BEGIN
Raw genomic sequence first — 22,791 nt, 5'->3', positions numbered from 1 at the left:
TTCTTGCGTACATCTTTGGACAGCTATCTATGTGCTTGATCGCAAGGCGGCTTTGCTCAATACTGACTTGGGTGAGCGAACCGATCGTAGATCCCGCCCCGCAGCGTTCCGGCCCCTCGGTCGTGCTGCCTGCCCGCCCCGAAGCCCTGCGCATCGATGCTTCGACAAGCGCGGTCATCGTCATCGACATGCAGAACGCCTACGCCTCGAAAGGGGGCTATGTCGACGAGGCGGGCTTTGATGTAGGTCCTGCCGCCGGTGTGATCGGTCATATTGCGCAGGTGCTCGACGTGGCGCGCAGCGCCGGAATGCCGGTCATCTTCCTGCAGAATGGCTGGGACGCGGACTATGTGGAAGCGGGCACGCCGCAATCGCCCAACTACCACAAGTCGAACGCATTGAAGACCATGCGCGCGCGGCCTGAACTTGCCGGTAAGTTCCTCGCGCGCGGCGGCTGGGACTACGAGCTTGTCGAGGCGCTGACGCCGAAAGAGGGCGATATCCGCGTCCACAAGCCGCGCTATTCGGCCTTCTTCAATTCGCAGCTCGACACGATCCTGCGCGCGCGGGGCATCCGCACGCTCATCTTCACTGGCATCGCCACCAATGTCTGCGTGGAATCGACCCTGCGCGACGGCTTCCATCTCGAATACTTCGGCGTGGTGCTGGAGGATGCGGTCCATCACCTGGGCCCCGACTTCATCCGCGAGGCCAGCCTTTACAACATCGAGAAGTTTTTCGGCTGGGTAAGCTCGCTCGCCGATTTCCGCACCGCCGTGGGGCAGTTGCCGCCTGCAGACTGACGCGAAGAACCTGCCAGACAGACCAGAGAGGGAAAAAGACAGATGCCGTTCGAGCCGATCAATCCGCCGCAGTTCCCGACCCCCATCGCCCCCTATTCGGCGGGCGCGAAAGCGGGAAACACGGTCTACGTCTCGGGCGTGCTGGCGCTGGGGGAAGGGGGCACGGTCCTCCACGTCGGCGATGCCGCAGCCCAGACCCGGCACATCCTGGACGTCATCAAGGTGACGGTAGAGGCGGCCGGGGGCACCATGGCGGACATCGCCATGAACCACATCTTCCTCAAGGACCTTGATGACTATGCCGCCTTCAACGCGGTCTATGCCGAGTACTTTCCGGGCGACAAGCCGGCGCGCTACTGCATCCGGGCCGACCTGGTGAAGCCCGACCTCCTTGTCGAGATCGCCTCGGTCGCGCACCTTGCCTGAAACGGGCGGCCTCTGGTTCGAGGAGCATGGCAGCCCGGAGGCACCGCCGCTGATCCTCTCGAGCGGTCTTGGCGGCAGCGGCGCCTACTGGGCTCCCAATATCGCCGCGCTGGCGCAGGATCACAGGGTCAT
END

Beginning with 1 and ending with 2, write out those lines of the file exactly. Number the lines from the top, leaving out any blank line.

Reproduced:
Raw genomic sequence first — 22,791 nt, 5'->3', positions numbered from 1 at the left:
TTCTTGCGTACATCTTTGGACAGCTATCTATGTGCTTGATCGCAAGGCGGCTTTGCTCAATACTGACTTGGGTGAGCGAACCGATCGTAGATCCCGCCCCGCAGCGTTCCGGCCCCTCGGTCGTGCTGCCTGCCCGCCCCGAAGCCCTGCGCATCGATGCTTCGACAAGCGCGGTCATCGTCATCGACATGCAGAACGCCTACGCCTCGAAAGGGGGCTATGTCGACGAGGCGGGCTTTGATGTAGGTCCTGCCGCCGGTGTGATCGGTCATATTGCGCAGGTGCTCGACGTGGCGCGCAGCGCCGGAATGCCGGTCATCTTCCTGCAGAATGGCTGGGACGCGGACTATGTGGAAGCGGGCACGCCGCAATCGCCCAACTACCACAAGTCGAACGCATTGAAGACCATGCGCGCGCGGCCTGAACTTGCCGGTAAGTTCCTCGCGCGCGGCGGCTGGGACTACGAGCTTGTCGAGGCGCTGACGCCGAAAGAGGGCGATATCCGCGTCCACAAGCCGCGCTATTCGGCCTTCTTCAATTCGCAGCTCGACACGATCCTGCGCGCGCGGGGCATCCGCACGCTCATCTTCACTGGCATCGCCACCAATGTCTGCGTGGAATCGACCCTGCGCGACGGCTTCCATCTCGAATACTTCGGCGTGGTGCTGGAGGATGCGGTCCATCACCTGGGCCCCGACTTCATCCGCGAGGCCAGCCTTTACAACATCGAGAAGTTTTTCGGCTGGGTAAGCTCGCTCGCCGATTTCCGCACCGCCGTGGGGCAGTTGCCGCCTGCAGACTGACGCGAAGAACCTGCCAGACAGACCAGAGAGGGAAAAAGACAGATGCCGTTCGAGCCGATCAATCCGCCGCAGTTCCCGACCCCCATCGCCCCCTATTCGGCGGGCGCGAAAGCGGGAAACACGGTCTACGTCTCGGGCGTGCTGGCGCTGGGGGAAGGGGGCACGGTCCTCCACGTCGGCGATGCCGCAGCCCAGACCCGGCACATCCTGGACGTCATCAAGGTGACGGTAGAGGCGGCCGGGGGCACCATGGCGGACATCGCCATGAACCACATCTTCCTCAAGGACCTTGATGACTATGCCGCCTTCAACGCGGTCTATGCCGAGTACTTTCCGGGCGACAAGCCGGCGCGCTACTGCATCCGGGCCGACCTGGTGAAGCCCGACCTCCTTGTCGAGATCGCCTCGGTCGCGCACCTTGCCTGAAACGGGCGGCCTCTGGTTCGAGGAGCATGGCAGCCCGGAGGCACCGCCGCTGATCCTCTCGAGCGGTCTTGGCGGCAGCGGCGCCTACTGGGCTCCCAATATCGCCGCGCTGGCGCAGGATCACAGGGTCAT